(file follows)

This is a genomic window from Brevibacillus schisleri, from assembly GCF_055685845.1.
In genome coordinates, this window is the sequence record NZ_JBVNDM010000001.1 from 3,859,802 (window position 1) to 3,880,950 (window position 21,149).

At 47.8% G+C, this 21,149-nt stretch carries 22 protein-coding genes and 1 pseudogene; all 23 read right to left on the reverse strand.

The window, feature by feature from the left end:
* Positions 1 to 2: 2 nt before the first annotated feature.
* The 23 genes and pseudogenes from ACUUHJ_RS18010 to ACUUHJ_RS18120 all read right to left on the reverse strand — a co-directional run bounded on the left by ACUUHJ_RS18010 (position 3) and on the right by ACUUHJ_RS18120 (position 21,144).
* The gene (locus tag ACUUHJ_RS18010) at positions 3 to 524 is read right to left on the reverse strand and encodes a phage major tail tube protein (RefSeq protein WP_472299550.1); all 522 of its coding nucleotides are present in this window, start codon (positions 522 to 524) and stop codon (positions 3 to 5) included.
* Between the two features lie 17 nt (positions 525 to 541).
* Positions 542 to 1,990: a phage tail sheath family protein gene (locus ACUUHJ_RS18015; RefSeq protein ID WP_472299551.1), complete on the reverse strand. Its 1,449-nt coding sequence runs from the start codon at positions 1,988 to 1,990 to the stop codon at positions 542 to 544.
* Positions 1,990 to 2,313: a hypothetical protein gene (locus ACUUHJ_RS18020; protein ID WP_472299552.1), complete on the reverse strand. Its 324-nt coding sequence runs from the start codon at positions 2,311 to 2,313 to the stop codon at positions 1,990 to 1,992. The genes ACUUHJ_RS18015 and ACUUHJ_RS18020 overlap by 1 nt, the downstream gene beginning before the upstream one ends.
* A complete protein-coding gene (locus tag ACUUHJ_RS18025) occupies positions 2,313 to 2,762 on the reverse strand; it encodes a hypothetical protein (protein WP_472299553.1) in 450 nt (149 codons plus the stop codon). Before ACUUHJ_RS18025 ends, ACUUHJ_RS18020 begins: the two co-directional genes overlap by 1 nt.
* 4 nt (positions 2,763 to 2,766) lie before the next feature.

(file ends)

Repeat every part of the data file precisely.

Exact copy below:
This is a genomic window from Brevibacillus schisleri, from assembly GCF_055685845.1.
In genome coordinates, this window is the sequence record NZ_JBVNDM010000001.1 from 3,859,802 (window position 1) to 3,880,950 (window position 21,149).

At 47.8% G+C, this 21,149-nt stretch carries 22 protein-coding genes and 1 pseudogene; all 23 read right to left on the reverse strand.

The window, feature by feature from the left end:
* Positions 1 to 2: 2 nt before the first annotated feature.
* The 23 genes and pseudogenes from ACUUHJ_RS18010 to ACUUHJ_RS18120 all read right to left on the reverse strand — a co-directional run bounded on the left by ACUUHJ_RS18010 (position 3) and on the right by ACUUHJ_RS18120 (position 21,144).
* The gene (locus tag ACUUHJ_RS18010) at positions 3 to 524 is read right to left on the reverse strand and encodes a phage major tail tube protein (RefSeq protein WP_472299550.1); all 522 of its coding nucleotides are present in this window, start codon (positions 522 to 524) and stop codon (positions 3 to 5) included.
* Between the two features lie 17 nt (positions 525 to 541).
* Positions 542 to 1,990: a phage tail sheath family protein gene (locus ACUUHJ_RS18015; RefSeq protein ID WP_472299551.1), complete on the reverse strand. Its 1,449-nt coding sequence runs from the start codon at positions 1,988 to 1,990 to the stop codon at positions 542 to 544.
* Positions 1,990 to 2,313: a hypothetical protein gene (locus ACUUHJ_RS18020; protein ID WP_472299552.1), complete on the reverse strand. Its 324-nt coding sequence runs from the start codon at positions 2,311 to 2,313 to the stop codon at positions 1,990 to 1,992. The genes ACUUHJ_RS18015 and ACUUHJ_RS18020 overlap by 1 nt, the downstream gene beginning before the upstream one ends.
* A complete protein-coding gene (locus tag ACUUHJ_RS18025) occupies positions 2,313 to 2,762 on the reverse strand; it encodes a hypothetical protein (protein WP_472299553.1) in 450 nt (149 codons plus the stop codon). Before ACUUHJ_RS18025 ends, ACUUHJ_RS18020 begins: the two co-directional genes overlap by 1 nt.
* 4 nt (positions 2,763 to 2,766) lie before the next feature.